Bowlby showed us that attachment behavior is a stereotyped series of actions that inevitably occur when the infant is threatened with separation. Ainsworth’s strange situation elaborated on this. She wrote that the healthy child uses her mother as a base from which to explore, but that “When strongly activated, attachment behavior is incompatible with exploratory behavior.” When anxious and apart from her mother, the child is under a genetically determined compulsion to seek an attachment figure. She cannot explore; she needs to cling.
“Certain conditions provide ‘natural clues to danger,’ and are therefore expected to activate attachment behavior,” according to the American Psychological Association. “These activating conditions include unfamiliarity, hunger, fatigue, illness, and anything immediately alarming.” Substitute “intoxication” for “illness” and you have the setting for a college party. The college student feels compelled to seek an attachment figure under these circumstances, but may be unable to find a safe person to be with.
The college freshman finds herself in a novel environment. Her behavior is influenced by her attachment style, which Ainsworth has shown remains remarkably consistent throughout life. She may be insecurely attached, lacking confidence in her own safety, and may misjudge who constitutes a safe attachment figure. She brings to the strange situation of the college party her personal and primeval past.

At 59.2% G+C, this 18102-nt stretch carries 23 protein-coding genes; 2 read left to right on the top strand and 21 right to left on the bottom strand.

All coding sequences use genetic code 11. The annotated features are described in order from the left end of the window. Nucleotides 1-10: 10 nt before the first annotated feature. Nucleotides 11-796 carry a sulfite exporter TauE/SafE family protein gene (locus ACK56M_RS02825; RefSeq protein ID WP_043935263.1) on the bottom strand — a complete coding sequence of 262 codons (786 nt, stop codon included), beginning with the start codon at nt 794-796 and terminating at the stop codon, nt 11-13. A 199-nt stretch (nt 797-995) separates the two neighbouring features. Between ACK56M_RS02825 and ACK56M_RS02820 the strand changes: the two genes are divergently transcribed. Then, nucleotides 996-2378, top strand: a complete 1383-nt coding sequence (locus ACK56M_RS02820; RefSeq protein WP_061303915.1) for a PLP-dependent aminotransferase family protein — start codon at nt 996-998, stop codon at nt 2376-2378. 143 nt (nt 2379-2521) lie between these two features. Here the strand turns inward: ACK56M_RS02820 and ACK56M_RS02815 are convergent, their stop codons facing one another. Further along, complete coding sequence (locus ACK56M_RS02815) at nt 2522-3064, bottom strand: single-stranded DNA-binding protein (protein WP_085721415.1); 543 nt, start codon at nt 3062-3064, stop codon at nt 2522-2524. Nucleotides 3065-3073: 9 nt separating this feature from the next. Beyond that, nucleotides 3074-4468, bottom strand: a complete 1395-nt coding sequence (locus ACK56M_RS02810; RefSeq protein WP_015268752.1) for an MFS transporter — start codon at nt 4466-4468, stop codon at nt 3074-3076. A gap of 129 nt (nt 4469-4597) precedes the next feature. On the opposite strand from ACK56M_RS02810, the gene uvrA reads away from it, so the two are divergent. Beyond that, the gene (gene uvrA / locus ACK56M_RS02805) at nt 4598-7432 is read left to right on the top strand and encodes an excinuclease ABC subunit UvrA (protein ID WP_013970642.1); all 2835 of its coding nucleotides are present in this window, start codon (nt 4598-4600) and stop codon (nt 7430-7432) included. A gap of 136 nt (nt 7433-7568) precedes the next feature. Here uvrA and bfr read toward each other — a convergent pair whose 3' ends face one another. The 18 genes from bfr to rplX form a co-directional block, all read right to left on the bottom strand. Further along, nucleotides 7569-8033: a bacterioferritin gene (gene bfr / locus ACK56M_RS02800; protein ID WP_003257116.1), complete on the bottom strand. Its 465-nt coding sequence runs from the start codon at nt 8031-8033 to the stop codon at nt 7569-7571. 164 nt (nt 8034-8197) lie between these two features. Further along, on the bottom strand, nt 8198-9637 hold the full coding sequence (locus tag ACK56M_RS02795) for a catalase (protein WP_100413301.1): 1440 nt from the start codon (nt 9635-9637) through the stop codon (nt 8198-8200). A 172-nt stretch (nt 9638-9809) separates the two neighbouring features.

Personal because she is an individual with her own history, making her own choices under a variety of social and emotional influences.
Primeval because the need to form attachments is as old as the environment of evolutionary adaptedness. She is powerfully motivated to connect with another, especially having so recently separated from her primary attachment figure, her mother.
None of which is to say that campus rape or sexual assault is the product of inadequate mothering, or of a young woman’s frame of mind, but as the strange situation shows us, there are a variety of expectable responses to separation from the mother and confrontation by strangers. These responses include expressions of distress, social withdrawal, disorganization, and healthy coping. The young woman now crosses paths with a male, or group of males, who have their own trajectories. What follows may be delightful, innocuous, or unbearable.
This week my daughter leaves home for the freshman Red Zone. While I will be there for her in so many ways, I will not be able to scan the environment continually, watching for predators. My absence will be one factor that places her at risk for sexual assault. Another will be the impulse, refined through millennia by evolutionary pressures, to find a new attachment figure.
Ainsworth distinguished between attachment behavior and attachment, which she defined as a predisposition to seek physical and emotional contact with others. For the freshman girl on her own, unhealthy attachment behavior may lead her to sexually risky situations. But the predisposition to form attachments can be protective. The freshman can develop friendships with other women and with responsible men. She can seek romantic relationships with individuals who are kind and respectful. Acting politically, she can stand in solidarity with other women and men against sexual violence.
In fact, healthy attachment may prove to be the freshman girl’s best defense against sexual assault.